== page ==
Joan Sutherland Theatre, Sydney Opera House
November 28, 2018
The Merry Widow is a real crowd pleaser. This is light entertainment that doesn’t take itself too seriously - The flipside to this is the tragicomic series of mishaps that prevent The Merry Widow’s thwarted lovers from getting together until the very last scene.
On opening night in Sydney, the lead roles of Hanna Glawari and Count Danilo were danced by Amber Scott and Adam Bull. Scott and Bull were always well matched physically; what they have developed over the last few years is a much more convincing emotional rapport, and this was evident in the level of acting and stagecraft they brought to this performance.
A standout feature of this production is the aesthetics of the lush Belle Epoch era so luxuriantly conjured up by Desmond Heeley’s costume and set design. In the ballroom scene of Act 1 Scene 2, the curved tendrils and curlicues of the staircase railing are matched by the leafy vines that encircle several prominent Corinthian columns. And when Hanna Glawari makes her first appearance on this very staircase, the viewer is struck by the black, glittery sheen of her dress in contrast with the soft feathered appearance of the white floral dresses worn by every other woman on stage.
As Valencienne, Leanne Stojmenov flirted and pouted her way across the stage with the kind of seemingly spontaneous dancing that is only made possible by a dancer’s consistent mastery of technique. This was evident not just in the more virtuosic elements of her role, but in the simple clarity and control of her echappes, turning this way and that in an effort to secure the attentions of Andrew Killian’s Camile in the very first scene. Killian, Stojmenov and Colin Peasley worked together well to elucidate the complexities of the love triangle these three characters develop over the course of the evening.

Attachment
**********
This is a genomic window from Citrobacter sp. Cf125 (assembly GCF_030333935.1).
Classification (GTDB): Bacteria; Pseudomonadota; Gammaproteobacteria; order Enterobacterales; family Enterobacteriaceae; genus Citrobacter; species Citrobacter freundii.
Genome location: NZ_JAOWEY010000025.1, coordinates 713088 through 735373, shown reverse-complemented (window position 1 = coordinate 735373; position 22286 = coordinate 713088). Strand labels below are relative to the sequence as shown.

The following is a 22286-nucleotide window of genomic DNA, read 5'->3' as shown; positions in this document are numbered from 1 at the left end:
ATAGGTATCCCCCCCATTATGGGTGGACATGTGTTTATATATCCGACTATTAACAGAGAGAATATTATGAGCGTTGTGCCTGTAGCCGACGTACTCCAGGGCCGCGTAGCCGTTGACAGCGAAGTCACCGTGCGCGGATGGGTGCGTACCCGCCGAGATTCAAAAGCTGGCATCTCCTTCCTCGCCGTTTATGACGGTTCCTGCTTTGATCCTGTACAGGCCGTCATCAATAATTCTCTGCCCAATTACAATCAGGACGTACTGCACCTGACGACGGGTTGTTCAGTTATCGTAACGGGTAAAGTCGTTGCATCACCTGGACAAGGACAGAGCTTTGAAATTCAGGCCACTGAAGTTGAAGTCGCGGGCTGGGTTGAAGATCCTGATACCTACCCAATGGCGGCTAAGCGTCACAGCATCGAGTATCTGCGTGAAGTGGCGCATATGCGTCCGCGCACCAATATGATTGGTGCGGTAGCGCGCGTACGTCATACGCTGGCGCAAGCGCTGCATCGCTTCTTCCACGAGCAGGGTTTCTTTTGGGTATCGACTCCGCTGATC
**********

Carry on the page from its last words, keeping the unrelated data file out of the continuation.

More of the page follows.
The corps de ballet performed a wide range of group dances, from elegant waltzes to highly stylized character dances and a particularly exuberant can-can in the final act at Chez Maxime. Ronald Hynd’s choreography is always in the service of the work’s narrative and the progression of character development. Franz Lehar’s music - while not one of the best ballet scores, is still extremely danceable and the music for Hanna and Count Danilo’s last waltz sticks in one’s memory long after the curtains have closed. Perhaps it is not surprising then, that this was the Australian Ballet’s 404th performance of The Merry Widow since it was first created for and performed by the company in 1975.
- GERALDINE HIGGINSON
'The Merry Widow' continues at the Sydney Opera House until May 19, then moves to Canberra from May 25 to 30, then Melbourne from June 7 to 16.